Capitol Alert

Kamala Harris, silent on dams, says she would protect species law

California Attorney General Kamala Harris talks with reporters after a U.S. Senate debate at the University of the Pacific, April 25, 2016, in Stockton.
California Attorney General Kamala Harris talks with reporters after a U.S. Senate debate at the University of the Pacific, April 25, 2016, in Stockton. AP

U.S. Senate candidate Kamala Harris said Tuesday that she would not support efforts to weaken the federal law governing endangered species, breaking with fellow Democrat and rival Loretta Sanchez, who has said she would be open to amendments to help address the state’s protracted drought.

“We have to support the Endangered Species Act,” Harris, the state attorney general, told The Sacramento Bee editorial board. “There’s just no question about that.”

The law has been used to protect fish such as the Delta smelt and Chinook salmon, and has long been at the center of debate between environmentalists and farmers. Asked in an editorial board meeting last week whether the Endangered Species Act should be looked at, Sanchez, a 10-term congresswoman from Orange County, said she believed so.

“Everything needs to be on the table when we go in to find a solution,” she said, adding it would be “very difficult to do” politically.

On Tuesday, Harris said it is wrong to focus so intently only on the smelt, citing a book she’s reading called “The Sixth Extinction.”

“The reality of it is that when species, which is what is happening on our globe, start to become extinct, at some point it will come to us,” Harris said. “So even if you don’t care about that small thing you might only be able to see under a microscope, you have to understand, and we have to appreciate and prioritize, the significance of the extinction of that species.”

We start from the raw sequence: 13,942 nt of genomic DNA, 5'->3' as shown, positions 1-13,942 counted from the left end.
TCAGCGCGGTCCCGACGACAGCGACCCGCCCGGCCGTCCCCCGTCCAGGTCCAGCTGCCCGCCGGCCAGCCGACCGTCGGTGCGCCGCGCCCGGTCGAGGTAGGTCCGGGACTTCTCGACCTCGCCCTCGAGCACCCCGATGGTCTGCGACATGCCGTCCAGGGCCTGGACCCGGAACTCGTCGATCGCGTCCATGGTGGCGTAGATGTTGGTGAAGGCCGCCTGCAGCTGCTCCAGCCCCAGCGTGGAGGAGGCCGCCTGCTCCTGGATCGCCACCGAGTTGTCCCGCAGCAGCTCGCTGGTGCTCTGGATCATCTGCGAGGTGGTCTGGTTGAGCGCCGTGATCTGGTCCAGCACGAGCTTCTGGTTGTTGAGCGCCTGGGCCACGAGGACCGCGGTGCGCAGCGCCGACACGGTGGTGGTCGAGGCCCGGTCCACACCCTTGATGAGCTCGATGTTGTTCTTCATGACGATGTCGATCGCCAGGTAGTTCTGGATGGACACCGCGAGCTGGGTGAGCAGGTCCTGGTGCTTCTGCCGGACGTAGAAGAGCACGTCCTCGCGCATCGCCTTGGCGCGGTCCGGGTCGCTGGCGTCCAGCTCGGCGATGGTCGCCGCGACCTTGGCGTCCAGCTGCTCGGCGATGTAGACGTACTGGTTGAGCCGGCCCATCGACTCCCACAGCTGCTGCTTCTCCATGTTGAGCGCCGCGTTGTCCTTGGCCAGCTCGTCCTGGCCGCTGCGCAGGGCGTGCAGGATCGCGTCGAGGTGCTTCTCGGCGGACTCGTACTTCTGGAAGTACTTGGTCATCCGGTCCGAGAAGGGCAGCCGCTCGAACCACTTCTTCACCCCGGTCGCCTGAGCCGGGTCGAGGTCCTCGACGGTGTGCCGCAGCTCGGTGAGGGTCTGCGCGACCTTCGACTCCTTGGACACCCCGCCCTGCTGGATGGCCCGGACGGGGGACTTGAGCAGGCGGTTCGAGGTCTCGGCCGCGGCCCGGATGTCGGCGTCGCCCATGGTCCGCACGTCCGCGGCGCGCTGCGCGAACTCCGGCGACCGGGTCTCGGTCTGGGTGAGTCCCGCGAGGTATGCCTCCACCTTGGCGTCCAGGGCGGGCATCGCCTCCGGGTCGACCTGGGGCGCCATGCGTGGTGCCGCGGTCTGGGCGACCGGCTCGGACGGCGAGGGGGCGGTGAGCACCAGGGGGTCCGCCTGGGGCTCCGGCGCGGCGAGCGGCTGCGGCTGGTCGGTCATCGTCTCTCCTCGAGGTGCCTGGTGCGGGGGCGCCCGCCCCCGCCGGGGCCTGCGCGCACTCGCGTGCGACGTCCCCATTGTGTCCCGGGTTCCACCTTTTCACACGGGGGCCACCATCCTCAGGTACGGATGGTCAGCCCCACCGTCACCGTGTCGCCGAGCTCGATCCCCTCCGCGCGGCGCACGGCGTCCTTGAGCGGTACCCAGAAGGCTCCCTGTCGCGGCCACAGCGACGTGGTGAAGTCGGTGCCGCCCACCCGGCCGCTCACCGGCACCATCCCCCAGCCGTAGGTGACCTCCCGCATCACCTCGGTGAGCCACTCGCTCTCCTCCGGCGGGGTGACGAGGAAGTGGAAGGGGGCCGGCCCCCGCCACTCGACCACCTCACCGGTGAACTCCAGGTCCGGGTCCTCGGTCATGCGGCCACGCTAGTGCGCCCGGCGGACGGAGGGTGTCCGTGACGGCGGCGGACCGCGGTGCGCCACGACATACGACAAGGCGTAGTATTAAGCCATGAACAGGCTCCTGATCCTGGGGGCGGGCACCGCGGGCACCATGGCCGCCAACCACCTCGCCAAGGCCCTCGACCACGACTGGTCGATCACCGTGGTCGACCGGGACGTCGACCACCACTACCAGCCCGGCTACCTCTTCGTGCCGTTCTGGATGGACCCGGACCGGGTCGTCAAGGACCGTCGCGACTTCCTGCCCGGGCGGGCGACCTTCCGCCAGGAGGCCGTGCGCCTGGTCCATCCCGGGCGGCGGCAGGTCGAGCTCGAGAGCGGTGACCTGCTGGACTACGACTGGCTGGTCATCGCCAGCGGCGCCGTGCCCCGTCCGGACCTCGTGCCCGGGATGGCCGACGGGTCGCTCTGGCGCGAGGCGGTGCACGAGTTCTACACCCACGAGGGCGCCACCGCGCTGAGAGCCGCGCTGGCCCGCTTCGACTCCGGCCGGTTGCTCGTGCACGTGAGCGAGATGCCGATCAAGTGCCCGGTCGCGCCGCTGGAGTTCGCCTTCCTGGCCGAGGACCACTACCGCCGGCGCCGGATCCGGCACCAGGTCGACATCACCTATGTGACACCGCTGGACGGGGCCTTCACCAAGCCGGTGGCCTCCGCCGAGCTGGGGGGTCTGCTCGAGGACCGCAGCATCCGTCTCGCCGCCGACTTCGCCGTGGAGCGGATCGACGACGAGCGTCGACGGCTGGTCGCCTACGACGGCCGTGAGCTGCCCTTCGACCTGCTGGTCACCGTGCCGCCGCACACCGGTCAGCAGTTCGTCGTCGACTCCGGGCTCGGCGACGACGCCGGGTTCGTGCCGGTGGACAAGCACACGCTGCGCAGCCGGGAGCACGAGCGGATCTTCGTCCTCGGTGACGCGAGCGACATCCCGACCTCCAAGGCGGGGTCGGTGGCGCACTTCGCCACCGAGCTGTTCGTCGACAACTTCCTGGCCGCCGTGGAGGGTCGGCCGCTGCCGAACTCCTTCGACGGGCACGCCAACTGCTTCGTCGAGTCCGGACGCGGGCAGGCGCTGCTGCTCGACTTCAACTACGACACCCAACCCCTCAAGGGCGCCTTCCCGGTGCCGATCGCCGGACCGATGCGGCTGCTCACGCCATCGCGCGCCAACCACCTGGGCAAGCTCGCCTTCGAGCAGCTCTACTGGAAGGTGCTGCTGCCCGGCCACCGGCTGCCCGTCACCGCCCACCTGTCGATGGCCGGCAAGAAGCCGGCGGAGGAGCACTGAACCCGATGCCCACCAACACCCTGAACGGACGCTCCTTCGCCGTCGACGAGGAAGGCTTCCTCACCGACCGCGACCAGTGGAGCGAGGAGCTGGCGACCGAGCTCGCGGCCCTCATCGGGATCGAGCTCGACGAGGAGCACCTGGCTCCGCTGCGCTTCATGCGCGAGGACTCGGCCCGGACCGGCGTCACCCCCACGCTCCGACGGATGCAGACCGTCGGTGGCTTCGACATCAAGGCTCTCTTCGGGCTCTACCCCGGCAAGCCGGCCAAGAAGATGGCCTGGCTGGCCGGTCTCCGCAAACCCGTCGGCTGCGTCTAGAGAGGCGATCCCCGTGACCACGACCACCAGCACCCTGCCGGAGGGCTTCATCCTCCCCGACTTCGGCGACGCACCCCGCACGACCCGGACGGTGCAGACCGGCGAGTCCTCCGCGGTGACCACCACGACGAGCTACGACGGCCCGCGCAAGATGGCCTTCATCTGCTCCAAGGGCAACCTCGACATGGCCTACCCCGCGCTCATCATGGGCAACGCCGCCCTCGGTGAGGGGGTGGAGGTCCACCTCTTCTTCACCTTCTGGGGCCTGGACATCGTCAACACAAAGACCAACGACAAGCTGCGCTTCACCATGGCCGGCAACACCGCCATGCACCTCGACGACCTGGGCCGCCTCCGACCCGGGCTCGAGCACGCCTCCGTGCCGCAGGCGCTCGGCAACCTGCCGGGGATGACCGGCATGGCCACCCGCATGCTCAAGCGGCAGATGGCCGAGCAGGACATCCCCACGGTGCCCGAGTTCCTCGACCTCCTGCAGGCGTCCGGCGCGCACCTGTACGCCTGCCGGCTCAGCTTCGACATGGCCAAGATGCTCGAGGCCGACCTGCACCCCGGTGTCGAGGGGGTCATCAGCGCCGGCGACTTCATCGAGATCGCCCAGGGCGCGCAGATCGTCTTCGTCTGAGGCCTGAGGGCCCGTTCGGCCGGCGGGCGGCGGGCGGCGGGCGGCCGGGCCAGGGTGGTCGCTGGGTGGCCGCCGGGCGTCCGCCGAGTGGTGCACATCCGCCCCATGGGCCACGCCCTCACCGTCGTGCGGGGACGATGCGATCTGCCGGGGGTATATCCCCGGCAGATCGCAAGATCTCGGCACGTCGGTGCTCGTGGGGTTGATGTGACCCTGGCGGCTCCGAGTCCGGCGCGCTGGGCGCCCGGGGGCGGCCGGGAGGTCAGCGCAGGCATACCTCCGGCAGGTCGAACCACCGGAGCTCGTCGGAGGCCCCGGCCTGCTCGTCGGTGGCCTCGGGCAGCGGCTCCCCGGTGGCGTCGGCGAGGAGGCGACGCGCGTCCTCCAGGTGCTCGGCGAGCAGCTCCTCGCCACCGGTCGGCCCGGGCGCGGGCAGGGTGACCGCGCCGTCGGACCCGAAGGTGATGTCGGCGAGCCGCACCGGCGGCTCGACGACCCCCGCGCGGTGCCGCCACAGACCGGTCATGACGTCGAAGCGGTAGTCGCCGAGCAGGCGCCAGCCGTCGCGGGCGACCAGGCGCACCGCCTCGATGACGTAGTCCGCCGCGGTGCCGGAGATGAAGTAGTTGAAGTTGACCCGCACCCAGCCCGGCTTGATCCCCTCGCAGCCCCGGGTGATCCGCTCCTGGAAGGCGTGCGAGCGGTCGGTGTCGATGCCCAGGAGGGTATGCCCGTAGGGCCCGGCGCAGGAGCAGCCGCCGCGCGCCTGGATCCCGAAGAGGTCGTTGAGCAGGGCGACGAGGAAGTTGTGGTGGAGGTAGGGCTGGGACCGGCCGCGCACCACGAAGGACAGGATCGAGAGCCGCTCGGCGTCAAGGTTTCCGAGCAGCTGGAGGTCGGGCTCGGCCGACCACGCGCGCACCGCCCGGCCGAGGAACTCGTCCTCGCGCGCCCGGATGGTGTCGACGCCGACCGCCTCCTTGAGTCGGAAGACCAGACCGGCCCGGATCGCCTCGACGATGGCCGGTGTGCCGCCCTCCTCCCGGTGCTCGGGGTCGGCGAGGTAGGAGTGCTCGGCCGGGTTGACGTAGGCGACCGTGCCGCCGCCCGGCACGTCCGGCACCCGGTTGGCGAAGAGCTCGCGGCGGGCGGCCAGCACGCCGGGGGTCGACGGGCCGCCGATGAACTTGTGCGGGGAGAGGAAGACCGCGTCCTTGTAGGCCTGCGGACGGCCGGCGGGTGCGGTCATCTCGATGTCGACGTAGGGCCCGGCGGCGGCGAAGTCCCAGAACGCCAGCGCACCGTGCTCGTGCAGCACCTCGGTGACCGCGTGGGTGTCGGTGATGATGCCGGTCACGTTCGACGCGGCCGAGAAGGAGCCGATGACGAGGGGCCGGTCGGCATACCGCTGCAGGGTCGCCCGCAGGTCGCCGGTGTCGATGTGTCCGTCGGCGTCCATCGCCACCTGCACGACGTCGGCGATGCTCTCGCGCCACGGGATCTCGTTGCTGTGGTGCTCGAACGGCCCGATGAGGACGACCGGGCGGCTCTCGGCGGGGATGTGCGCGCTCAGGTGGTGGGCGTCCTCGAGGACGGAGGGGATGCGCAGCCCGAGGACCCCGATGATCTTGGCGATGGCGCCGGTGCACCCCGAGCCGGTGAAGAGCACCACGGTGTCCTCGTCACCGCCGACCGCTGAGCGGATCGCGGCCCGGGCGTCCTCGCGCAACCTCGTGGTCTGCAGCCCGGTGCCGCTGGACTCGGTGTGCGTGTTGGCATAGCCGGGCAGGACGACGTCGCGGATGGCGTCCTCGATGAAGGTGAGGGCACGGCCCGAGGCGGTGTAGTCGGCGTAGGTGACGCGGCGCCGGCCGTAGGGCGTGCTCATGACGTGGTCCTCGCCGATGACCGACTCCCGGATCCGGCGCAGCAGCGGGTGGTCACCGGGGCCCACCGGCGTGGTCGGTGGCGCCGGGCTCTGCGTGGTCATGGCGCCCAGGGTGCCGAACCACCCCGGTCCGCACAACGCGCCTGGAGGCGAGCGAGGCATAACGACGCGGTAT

While she does not want to change the species law, Harris said she has met with farmers in the Central Valley cities of Modesto, Stockton and Bakersfield and believes the industry’s interests also must be looked after.

“Both (the environment and agriculture) can be protected,” Harris said. “And I reject a false choice that you are on one side or the other – that it’s either a fish or a farmer.”

Harris and Sanchez both generally favor Gov. Jerry Brown’s controversial twin tunnels water-diversion plan. However, their answers diverge sharply on two proposed reservoirs that have been central to the water discussion for more than a decade.

Sanchez did not specifically address the Sites Reservoir in the Sacramento Valley, and said the Temperance Flat Dam on the San Joaquin River “would be a little more difficult to do,” but did not take a stand on it. She said she supports Sen. Dianne Feinstein’s water bill, which includes federal funding for above-ground water storage.

Asked her views Tuesday on the Sites proposal, Harris said “I am not familiar with it.” She gave the same answer about Temperance Flat.

Asked to clarify her answers after the meeting, a campaign strategist, Sean Clegg, said Harris meant to say she hadn’t reviewed all of the environmental documents and has not taken positions on the proposals.

Kamala Harris, a Democrat running for U.S. Senate, defended her work as state attorney general on crime in a debate on Monday, April 25 at the University of the Pacific.

Christopher Cadelago: 916-326-5538, @ccadelago